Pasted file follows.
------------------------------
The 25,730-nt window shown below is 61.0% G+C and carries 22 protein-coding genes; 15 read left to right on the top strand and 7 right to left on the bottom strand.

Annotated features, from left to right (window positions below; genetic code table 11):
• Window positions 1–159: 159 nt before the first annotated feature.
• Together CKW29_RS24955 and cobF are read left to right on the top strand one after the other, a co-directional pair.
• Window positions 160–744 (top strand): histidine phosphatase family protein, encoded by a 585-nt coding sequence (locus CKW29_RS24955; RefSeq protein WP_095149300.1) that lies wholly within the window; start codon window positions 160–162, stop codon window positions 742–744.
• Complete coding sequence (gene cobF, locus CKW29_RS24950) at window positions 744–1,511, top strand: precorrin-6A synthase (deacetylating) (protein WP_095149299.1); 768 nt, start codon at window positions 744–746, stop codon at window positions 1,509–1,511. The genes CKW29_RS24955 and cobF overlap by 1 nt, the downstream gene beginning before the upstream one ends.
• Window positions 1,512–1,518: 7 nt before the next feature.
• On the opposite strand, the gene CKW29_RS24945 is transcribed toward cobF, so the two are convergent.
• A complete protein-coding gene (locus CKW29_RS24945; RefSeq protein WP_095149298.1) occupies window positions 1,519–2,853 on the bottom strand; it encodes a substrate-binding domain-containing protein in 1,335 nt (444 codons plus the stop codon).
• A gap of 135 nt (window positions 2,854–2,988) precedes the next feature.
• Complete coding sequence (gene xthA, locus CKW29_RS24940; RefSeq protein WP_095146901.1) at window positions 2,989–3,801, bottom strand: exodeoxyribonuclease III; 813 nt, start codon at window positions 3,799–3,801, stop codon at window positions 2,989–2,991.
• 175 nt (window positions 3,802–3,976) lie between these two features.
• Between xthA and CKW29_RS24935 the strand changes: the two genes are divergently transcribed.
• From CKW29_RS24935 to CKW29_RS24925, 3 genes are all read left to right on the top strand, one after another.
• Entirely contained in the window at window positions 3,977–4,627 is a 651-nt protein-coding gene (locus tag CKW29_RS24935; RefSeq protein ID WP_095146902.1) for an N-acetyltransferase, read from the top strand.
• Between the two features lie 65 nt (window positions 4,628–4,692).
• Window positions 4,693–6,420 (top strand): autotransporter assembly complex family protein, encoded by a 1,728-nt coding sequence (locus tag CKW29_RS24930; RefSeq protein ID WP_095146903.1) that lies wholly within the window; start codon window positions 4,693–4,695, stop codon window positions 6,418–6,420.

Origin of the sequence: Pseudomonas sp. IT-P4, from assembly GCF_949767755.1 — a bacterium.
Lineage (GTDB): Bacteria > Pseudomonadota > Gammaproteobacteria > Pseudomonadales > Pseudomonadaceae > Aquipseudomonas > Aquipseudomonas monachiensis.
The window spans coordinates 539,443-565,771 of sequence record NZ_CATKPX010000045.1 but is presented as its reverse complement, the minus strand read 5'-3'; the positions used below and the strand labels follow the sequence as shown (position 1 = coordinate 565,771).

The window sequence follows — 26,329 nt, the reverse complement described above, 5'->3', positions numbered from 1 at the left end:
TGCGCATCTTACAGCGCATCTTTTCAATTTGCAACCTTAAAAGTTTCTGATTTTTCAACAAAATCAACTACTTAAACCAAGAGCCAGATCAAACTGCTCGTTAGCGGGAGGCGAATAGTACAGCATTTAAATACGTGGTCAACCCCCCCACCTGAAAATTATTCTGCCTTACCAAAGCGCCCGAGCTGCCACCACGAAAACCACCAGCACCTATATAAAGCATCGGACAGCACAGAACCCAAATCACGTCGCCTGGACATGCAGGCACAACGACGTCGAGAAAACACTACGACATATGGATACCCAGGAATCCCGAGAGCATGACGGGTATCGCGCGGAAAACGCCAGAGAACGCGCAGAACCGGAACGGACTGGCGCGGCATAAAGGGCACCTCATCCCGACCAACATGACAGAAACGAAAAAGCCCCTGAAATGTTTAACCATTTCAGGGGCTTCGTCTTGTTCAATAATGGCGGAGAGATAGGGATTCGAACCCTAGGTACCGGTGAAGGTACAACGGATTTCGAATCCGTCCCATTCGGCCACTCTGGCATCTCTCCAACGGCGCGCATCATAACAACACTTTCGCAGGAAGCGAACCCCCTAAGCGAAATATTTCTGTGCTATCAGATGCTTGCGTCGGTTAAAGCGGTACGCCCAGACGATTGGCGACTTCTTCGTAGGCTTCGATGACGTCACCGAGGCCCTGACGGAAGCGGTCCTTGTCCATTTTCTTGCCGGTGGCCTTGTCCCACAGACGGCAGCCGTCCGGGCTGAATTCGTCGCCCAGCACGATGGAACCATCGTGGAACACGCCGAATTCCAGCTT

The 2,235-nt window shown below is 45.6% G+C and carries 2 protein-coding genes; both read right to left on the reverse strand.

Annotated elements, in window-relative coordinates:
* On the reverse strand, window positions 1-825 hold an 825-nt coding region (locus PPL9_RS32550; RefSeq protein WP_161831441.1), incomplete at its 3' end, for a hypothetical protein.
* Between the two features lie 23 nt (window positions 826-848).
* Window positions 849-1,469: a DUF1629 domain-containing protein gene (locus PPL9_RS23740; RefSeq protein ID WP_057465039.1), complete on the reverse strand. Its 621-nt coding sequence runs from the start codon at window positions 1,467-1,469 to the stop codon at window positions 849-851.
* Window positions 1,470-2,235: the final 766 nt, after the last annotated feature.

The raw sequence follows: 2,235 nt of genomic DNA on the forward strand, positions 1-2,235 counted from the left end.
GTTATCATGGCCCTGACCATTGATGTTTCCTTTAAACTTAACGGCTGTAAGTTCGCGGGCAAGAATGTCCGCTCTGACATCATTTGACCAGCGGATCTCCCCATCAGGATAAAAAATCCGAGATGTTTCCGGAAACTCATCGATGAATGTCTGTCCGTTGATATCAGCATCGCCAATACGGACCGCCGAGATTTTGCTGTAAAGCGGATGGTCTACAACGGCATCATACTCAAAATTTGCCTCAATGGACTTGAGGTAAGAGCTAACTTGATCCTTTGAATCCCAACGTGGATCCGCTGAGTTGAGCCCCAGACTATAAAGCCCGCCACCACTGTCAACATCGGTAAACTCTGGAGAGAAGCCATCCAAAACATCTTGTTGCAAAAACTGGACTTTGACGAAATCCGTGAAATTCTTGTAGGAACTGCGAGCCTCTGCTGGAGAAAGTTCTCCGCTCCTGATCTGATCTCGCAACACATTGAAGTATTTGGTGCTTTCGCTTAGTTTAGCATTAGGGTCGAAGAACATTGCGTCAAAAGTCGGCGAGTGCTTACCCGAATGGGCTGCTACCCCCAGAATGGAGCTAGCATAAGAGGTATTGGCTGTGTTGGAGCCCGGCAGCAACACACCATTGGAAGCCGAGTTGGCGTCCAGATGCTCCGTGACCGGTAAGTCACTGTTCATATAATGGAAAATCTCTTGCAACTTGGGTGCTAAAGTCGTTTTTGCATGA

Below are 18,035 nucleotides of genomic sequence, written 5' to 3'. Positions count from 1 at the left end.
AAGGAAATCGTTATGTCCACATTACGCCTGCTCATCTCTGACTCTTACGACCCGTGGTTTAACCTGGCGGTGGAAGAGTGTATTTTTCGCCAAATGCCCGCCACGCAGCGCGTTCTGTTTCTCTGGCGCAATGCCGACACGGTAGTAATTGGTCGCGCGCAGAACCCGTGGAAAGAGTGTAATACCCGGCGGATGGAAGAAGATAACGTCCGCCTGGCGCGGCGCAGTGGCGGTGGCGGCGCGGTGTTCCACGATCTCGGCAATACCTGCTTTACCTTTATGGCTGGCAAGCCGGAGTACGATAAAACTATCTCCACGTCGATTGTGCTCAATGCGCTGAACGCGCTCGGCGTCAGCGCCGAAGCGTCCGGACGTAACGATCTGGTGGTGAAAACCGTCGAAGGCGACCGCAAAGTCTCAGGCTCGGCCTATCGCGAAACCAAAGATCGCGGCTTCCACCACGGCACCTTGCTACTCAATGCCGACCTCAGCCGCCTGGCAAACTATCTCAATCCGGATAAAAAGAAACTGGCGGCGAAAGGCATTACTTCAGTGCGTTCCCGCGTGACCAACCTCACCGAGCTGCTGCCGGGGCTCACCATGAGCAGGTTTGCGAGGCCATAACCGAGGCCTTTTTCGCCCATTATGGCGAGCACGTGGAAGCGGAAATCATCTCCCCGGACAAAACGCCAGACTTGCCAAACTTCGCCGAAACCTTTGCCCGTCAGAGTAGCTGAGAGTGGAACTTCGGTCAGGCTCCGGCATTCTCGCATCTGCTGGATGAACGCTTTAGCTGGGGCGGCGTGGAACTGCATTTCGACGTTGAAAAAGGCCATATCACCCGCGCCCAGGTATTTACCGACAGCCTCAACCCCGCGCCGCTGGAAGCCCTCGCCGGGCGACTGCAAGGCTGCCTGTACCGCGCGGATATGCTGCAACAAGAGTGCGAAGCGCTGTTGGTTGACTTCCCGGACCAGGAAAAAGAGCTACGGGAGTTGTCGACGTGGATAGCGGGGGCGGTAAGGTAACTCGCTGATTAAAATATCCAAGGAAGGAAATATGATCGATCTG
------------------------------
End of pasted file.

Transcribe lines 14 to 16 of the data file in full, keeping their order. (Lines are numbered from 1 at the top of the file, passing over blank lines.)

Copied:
• From CKW29_RS24935 to CKW29_RS24925, 3 genes are all read left to right on the top strand, one after another.
• Entirely contained in the window at window positions 3,977–4,627 is a 651-nt protein-coding gene (locus tag CKW29_RS24935; RefSeq protein ID WP_095146902.1) for an N-acetyltransferase, read from the top strand.
• Between the two features lie 65 nt (window positions 4,628–4,692).